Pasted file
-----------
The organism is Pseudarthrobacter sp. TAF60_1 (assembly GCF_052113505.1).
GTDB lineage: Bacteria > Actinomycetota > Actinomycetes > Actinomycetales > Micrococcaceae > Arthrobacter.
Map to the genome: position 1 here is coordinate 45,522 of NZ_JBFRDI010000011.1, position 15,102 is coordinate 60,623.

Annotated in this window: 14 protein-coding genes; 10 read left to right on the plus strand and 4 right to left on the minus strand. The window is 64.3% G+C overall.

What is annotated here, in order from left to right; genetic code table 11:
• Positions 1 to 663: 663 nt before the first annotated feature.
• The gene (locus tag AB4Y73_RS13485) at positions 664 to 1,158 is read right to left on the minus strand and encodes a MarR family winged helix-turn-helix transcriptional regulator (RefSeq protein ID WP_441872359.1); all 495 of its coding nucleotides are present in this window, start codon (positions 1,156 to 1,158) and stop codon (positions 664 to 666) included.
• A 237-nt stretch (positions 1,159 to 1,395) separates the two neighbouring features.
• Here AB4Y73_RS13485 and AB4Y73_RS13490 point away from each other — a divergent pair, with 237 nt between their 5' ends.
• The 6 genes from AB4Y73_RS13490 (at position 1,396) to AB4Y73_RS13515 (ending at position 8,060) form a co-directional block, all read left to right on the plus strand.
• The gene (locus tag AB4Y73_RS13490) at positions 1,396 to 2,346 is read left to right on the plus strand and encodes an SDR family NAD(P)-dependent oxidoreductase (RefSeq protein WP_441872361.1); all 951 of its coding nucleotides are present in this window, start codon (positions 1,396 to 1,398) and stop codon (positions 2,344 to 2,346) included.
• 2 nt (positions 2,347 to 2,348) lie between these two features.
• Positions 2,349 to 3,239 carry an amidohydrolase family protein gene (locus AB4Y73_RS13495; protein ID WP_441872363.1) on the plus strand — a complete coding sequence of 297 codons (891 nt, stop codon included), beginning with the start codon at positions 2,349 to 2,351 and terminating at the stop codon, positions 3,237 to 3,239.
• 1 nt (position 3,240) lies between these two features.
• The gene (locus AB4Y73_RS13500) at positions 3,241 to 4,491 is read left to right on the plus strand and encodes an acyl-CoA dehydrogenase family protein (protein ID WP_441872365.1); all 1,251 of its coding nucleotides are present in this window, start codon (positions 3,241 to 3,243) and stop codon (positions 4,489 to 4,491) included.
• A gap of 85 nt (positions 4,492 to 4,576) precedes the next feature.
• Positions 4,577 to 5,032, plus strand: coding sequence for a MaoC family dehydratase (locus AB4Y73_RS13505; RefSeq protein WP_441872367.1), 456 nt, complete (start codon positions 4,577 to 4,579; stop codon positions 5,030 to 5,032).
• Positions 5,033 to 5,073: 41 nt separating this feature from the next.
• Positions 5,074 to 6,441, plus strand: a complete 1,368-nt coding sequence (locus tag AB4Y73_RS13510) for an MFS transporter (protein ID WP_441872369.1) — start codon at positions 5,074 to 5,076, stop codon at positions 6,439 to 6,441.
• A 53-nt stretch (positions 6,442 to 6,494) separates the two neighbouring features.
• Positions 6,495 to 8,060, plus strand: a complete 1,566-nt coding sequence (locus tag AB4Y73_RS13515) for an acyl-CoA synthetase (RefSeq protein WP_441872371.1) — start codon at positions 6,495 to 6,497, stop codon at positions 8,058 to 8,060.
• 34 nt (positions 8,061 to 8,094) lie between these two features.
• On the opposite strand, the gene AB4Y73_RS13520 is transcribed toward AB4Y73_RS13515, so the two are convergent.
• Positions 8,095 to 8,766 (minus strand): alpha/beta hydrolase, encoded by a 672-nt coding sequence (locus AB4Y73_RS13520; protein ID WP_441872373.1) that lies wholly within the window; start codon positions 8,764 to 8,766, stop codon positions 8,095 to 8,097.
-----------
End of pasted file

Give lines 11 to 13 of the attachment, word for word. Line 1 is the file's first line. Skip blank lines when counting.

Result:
• The gene (locus tag AB4Y73_RS13490) at positions 1,396 to 2,346 is read left to right on the plus strand and encodes an SDR family NAD(P)-dependent oxidoreductase (RefSeq protein WP_441872361.1); all 951 of its coding nucleotides are present in this window, start codon (positions 1,396 to 1,398) and stop codon (positions 2,344 to 2,346) included.
• 2 nt (positions 2,347 to 2,348) lie between these two features.
• Positions 2,349 to 3,239 carry an amidohydrolase family protein gene (locus AB4Y73_RS13495; protein ID WP_441872363.1) on the plus strand — a complete coding sequence of 297 codons (891 nt, stop codon included), beginning with the start codon at positions 2,349 to 2,351 and terminating at the stop codon, positions 3,237 to 3,239.